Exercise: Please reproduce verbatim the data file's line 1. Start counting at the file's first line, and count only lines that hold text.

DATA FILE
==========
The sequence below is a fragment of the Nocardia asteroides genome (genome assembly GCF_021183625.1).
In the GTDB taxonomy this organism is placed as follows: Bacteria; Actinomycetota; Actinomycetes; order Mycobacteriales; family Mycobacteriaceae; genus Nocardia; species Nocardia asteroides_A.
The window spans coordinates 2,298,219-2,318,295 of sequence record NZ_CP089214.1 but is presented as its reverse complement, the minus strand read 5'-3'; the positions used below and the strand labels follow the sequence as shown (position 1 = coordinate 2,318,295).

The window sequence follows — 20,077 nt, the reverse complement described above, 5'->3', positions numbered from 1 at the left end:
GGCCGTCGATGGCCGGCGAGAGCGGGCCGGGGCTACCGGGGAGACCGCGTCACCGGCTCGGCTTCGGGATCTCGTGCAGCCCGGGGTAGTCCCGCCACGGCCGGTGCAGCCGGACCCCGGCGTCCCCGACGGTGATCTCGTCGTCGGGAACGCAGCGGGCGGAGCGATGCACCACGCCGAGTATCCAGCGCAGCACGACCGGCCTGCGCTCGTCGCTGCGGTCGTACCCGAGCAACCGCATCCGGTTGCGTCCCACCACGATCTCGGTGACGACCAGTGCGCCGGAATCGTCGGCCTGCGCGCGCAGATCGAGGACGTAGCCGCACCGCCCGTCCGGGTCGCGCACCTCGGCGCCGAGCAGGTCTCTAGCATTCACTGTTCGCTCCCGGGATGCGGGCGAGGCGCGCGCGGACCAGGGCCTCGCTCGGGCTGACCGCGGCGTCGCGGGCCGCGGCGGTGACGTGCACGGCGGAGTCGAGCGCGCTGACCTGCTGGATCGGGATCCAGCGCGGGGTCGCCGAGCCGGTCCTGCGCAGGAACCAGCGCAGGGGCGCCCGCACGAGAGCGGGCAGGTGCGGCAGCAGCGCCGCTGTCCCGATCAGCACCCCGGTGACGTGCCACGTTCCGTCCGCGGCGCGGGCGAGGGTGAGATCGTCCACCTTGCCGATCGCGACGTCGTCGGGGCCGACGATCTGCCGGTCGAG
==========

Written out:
The sequence below is a fragment of the Nocardia asteroides genome (genome assembly GCF_021183625.1).